Retro cars are held to a higher standard at TopSpeed. When a designer doesn’t have to spend as much time working on how a car looks, we expect more time spent on performance. This was the standard applied to the 2009 Dodge Challenger SRT 8 when it showed up on our doorstep. Then again, it wasn’t going to be too hard for us to love a car with a 425 horsepower, 6.1-liter Hemi V8.
We got a little excited about this car. We got a lot of double-takes from people we passed on the street, and the exhaust note is an enthusiast’s dream. As a result, we had a little more footage of the Challenger than we usually do. So here is our review and opinion of the retro exterior and interior. The test drive will be posted in a few days.
This car has all the look of the original. A true badass.
Everything about this car screams that it is out to do bad tings. The slope of the front end gives the car a looked of an angry furrowed brow. The tall and wide rear wheel arches give the Challenger broad shoulders. The slab sides means this car casts a long shadow. Very cool.
The coupe body hides this Challenger’s large size. Original muscle cars were based on large cars, and this one is no exception. The Challenger uses the same full-size platform as the Chrysler 300 and Dodge Charger . This means it’s not always the easiest to park, but we also get lots of room everywhere. Our Challenger actually over half a foot longer than the original 70s car, and that was built in a time when Detroit’s key to success was to make the cars “lower, wider and longer.”
Someone was asleep in the accessory department. We had a great bright red/orange paintjob (Dodge calls “TorRed”), with some cool looking racing stripes on the hood. From about five feet away, anyone can tell these stripes are made from a faux carbon fiber sticker. It would have been a lot cooler if Dodge had just painted it black.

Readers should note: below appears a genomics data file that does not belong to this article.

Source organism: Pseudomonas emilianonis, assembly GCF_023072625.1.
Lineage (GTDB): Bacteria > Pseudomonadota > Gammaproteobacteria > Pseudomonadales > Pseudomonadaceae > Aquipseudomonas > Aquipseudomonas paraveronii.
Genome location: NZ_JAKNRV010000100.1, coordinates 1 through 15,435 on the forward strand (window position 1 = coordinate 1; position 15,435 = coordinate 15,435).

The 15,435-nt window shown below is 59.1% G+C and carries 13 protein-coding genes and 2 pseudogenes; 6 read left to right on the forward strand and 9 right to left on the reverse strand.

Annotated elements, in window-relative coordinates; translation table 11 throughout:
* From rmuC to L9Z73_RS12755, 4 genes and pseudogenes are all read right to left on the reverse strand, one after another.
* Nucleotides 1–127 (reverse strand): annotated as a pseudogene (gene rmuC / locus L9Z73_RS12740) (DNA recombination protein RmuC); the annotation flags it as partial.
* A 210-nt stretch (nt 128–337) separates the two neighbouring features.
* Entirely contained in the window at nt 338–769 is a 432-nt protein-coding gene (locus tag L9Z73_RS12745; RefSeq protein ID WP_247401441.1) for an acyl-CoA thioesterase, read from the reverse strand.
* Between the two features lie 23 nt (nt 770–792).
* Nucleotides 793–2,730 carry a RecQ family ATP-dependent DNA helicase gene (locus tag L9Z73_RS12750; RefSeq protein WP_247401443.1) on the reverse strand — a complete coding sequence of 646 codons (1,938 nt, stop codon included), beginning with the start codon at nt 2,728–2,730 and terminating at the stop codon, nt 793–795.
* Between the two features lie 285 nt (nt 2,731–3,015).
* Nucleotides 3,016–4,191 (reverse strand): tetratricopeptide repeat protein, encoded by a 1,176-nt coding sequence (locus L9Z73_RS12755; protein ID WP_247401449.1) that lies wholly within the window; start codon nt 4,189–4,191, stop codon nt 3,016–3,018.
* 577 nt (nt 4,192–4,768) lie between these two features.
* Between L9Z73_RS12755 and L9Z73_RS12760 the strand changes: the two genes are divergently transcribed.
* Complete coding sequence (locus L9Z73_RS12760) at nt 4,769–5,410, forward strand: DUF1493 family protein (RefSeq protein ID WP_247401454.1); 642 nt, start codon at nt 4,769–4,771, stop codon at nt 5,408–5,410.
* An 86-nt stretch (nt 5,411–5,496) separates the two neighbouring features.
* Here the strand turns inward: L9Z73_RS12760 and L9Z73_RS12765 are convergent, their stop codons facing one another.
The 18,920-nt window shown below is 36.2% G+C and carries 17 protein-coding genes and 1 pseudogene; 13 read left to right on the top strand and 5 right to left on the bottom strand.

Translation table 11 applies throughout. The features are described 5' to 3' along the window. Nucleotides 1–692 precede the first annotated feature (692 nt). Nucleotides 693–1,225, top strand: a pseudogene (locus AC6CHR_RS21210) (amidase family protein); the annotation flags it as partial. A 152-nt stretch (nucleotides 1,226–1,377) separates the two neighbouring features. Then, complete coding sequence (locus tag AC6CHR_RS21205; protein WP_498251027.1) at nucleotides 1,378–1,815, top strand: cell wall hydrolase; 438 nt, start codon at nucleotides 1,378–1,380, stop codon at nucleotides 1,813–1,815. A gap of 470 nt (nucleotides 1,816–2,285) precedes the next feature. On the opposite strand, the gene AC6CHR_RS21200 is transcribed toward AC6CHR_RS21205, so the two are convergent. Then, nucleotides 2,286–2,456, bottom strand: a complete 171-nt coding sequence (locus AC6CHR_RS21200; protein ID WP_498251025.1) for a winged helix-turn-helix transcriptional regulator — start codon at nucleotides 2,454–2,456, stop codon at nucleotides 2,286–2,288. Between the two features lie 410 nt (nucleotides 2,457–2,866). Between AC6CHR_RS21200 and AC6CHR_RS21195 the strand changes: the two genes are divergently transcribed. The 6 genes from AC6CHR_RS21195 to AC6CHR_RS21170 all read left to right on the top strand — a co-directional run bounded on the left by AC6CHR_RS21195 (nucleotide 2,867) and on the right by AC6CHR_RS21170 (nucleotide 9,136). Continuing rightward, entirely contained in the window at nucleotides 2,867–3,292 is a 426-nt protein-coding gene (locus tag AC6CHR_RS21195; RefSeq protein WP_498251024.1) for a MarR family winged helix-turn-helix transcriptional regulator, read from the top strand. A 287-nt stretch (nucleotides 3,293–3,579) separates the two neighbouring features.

Aside from the minor complaints, the Challenger is a retro car we can get behind. Dodge caught all the right elements from the original car’s looks. This car was built to go fast, but we still got chills when it idled slowly through our parking lot.
This car is all about the exterior, so some of the elements are forgivable. It is mostly an assembly of parts from the Chrysler parts bin. The climate controls, touch screen navigation system, gauges, and all the other minor elements are known bits from other cars. Anyone who has spent time in a Charger will feel right at home in a Challenger.
There is no three-spoke steering wheel. This is almost a sin in the sports car world, especially a retro sports car. But one thing from the original car that Dodge got absolutely right was the pistol-grip shifter. It’s fun to hold at all times, and it sometimes encouraged unconscious shifting because many of us just kept our right hand on it at all times.
The back seat is a great addition. Because of its big car nature, the Challenger has reasonable seating for three behind the front seats. It’s enough room that you could almost convince your wife that the Challenger is a family car.